By Julia Munemo Juniors Linda Shin ’17 and Matthew Goss ’17 spent this summer measuring polychlorinated biphenyl (PCB) levels in crayfish and trout from the Hoosic River. Their goal was to help determine if levels of the synthetic chemical compound have decreased in recent years. The production of PCBs, which cause cancer in animals and
Williams students headed for the hills for a day of outdoor community celebration.
If the walls of the Log could talk, one can only imagine the tales they would tell. Within its friendly confines, generations of Williams students and alumni mingled over frosty beverages and snacks, blew off steam at the foosball table, celebrated homecoming victories or settled in for Monday Night Football. Friends were made and future
After proving that storm waves crashing into Ireland’s Aran Islands were responsible for shifting extremely large rocks high above sea level and far inland, geosciences professor Ronadh Cox and her students are working to understand the long-term effects of coastal erosion. With a three-year, $277,509 grant from the National Science Foundation, Cox and her students will study the effects
Williams professor Susan Dunn and presidential historian Michael Beschloss ’77 are paying tribute to the late James MacGregor Burns ’39 and his deep knowledge of the life and presidency of Franklin D. Roosevelt at the FDR Presidential Home and Library in Hyde Park, N.Y. Burns, Williams’ Woodrow Wilson Professor Emeritus of Government, drew powerful lessons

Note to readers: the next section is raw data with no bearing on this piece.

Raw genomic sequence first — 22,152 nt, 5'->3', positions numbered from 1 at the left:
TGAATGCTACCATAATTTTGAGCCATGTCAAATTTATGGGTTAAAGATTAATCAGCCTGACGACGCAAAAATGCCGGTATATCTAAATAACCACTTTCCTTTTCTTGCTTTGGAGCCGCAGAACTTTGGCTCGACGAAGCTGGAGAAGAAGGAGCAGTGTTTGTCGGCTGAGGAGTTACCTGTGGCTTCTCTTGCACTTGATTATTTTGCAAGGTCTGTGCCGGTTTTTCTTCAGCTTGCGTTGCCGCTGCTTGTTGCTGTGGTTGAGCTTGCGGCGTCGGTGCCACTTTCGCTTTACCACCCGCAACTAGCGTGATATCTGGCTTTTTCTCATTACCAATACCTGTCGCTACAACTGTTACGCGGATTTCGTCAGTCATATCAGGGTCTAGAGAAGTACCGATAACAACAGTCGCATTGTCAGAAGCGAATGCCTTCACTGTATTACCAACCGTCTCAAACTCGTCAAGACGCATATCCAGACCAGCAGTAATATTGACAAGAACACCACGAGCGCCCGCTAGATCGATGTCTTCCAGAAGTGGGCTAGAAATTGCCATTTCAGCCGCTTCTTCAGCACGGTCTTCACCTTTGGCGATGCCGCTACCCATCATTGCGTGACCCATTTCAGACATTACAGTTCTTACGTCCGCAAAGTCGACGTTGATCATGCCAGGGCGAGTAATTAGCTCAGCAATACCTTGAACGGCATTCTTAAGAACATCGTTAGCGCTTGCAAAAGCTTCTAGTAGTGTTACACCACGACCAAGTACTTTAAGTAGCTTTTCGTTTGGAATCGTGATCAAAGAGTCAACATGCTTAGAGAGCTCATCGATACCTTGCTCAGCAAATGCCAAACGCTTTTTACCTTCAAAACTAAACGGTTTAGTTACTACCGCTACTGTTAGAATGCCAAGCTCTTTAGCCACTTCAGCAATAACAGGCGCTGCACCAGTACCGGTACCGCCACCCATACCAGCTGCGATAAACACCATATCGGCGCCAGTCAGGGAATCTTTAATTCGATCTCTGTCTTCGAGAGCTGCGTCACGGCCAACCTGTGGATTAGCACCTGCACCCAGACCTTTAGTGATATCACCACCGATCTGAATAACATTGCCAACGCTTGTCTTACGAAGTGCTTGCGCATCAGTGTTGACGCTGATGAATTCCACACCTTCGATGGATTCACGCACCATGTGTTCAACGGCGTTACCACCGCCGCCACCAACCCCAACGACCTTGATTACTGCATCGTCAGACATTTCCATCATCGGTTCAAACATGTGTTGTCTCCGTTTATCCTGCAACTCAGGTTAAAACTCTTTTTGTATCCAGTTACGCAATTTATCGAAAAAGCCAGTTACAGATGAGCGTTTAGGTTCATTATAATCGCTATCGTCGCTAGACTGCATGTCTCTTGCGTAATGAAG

By Julia Munemo What Abbe Marrs Garcia ’93 does for a living can’t be easily summed up on a business card. Her official title is assistant professor of psychiatry and human behavior at Brown University, but that doesn’t come close to communicating all that she does. Garcia mentors graduate and post-graduate students, she co-directs the
A brush with greatness that eventually formed a friendship is bringing Omar Sangare, an associate professor of theatre at Williams, home to his native Poland for the second time in two years for the 40th Gdynia Film Festival. Last year, Sangare was a jurist at the festival, which celebrates Polish film. This year, he will
By Julia Munemo On a sunny Friday in August, Schow Science Library is crammed with people. Nearly 200 students, mostly from Williams and some from other colleges, are presenting their findings from a summer spent conducting in-depth research. The college’s Summer Science Research Program always ends this way, with a session in which each group’s
By Julia Munemo When asked about his work helping low-wage workers, including undocumented immigrants, receive proper payment for the work they do in this country, Alexander Hood ’02 is unequivocal. “People should be paid for their work,” he says. The Denver-based nonprofit legal organization Towards Justice, which Hood co-founded with friend Andrew Schmidt, provides legal
With a $10 million NSF grant, Cathryn Manduca ’80 is working to infuse undergraduate curricula with a better understanding of the planet.